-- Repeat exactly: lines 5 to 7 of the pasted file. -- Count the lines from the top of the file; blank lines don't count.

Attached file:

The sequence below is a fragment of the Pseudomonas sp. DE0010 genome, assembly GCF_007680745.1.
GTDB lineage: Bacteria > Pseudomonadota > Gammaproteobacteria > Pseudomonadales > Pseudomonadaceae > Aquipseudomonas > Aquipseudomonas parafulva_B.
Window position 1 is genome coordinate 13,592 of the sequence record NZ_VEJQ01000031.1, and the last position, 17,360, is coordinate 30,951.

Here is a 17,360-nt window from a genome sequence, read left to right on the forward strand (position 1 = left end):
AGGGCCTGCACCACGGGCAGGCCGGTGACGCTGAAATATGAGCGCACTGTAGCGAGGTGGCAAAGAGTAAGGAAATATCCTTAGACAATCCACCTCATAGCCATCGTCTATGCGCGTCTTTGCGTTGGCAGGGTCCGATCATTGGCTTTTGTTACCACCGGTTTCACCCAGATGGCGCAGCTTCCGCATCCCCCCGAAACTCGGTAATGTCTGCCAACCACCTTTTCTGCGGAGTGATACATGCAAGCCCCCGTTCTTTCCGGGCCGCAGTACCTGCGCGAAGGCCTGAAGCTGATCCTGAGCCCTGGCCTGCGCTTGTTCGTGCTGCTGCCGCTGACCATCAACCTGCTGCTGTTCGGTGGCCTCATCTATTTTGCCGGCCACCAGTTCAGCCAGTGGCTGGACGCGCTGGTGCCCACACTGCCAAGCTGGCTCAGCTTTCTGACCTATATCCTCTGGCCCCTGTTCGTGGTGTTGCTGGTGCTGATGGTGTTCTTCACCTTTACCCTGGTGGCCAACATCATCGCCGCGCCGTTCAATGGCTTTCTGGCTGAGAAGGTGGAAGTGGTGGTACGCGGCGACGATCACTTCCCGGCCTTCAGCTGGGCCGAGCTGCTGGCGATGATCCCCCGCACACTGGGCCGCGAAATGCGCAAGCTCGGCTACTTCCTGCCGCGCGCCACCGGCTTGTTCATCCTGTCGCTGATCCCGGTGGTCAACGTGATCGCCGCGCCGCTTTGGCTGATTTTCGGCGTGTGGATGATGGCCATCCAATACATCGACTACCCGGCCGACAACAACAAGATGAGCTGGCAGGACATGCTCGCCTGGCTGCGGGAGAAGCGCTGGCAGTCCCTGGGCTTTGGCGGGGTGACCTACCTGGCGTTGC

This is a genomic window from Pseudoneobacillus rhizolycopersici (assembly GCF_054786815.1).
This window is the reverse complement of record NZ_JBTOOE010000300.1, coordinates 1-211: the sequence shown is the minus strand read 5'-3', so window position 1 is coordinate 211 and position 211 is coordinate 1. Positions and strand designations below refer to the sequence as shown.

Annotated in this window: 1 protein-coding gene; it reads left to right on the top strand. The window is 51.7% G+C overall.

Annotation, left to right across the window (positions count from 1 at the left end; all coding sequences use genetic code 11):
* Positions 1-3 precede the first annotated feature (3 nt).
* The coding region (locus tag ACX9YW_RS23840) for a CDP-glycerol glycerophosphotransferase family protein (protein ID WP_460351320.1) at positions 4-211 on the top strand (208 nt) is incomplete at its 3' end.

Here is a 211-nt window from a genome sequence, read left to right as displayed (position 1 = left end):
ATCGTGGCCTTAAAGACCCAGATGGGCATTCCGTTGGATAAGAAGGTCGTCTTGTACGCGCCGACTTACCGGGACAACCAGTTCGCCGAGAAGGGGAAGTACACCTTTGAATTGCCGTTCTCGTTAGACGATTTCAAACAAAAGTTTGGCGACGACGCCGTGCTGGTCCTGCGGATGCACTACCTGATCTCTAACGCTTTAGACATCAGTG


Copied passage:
AGGGCCTGCACCACGGGCAGGCCGGTGACGCTGAAATATGAGCGCACTGTAGCGAGGTGGCAAAGAGTAAGGAAATATCCTTAGACAATCCACCTCATAGCCATCGTCTATGCGCGTCTTTGCGTTGGCAGGGTCCGATCATTGGCTTTTGTTACCACCGGTTTCACCCAGATGGCGCAGCTTCCGCATCCCCCCGAAACTCGGTAATGTCTGCCAACCACCTTTTCTGCGGAGTGATACATGCAAGCCCCCGTTCTTTCCGGGCCGCAGTACCTGCGCGAAGGCCTGAAGCTGATCCTGAGCCCTGGCCTGCGCTTGTTCGTGCTGCTGCCGCTGACCATCAACCTGCTGCTGTTCGGTGGCCTCATCTATTTTGCCGGCCACCAGTTCAGCCAGTGGCTGGACGCGCTGGTGCCCACACTGCCAAGCTGGCTCAGCTTTCTGACCTATATCCTCTGGCCCCTGTTCGTGGTGTTGCTGGTGCTGATGGTGTTCTTCACCTTTACCCTGGTGGCCAACATCATCGCCGCGCCGTTCAATGGCTTTCTGGCTGAGAAGGTGGAAGTGGTGGTACGCGGCGACGATCACTTCCCGGCCTTCAGCTGGGCCGAGCTGCTGGCGATGATCCCCCGCACACTGGGCCGCGAAATGCGCAAGCTCGGCTACTTCCTGCCGCGCGCCACCGGCTTGTTCATCCTGTCGCTGATCCCGGTGGTCAACGTGATCGCCGCGCCGCTTTGGCTGATTTTCGGCGTGTGGATGATGGCCATCCAATACATCGACTACCCGGCCGACAACAACAAGATGAGCTGGCAGGACATGCTCGCCTGGCTGCGGGAGAAGCGCTGGCAGTCCCTGGGCTTTGGCGGGGTGACCTACCTGGCGTTGC

This is a genomic window from Pseudoneobacillus rhizolycopersici (assembly GCF_054786815.1).
This window is the reverse complement of record NZ_JBTOOE010000300.1, coordinates 1-211: the sequence shown is the minus strand read 5'-3', so window position 1 is coordinate 211 and position 211 is coordinate 1. Positions and strand designations below refer to the sequence as shown.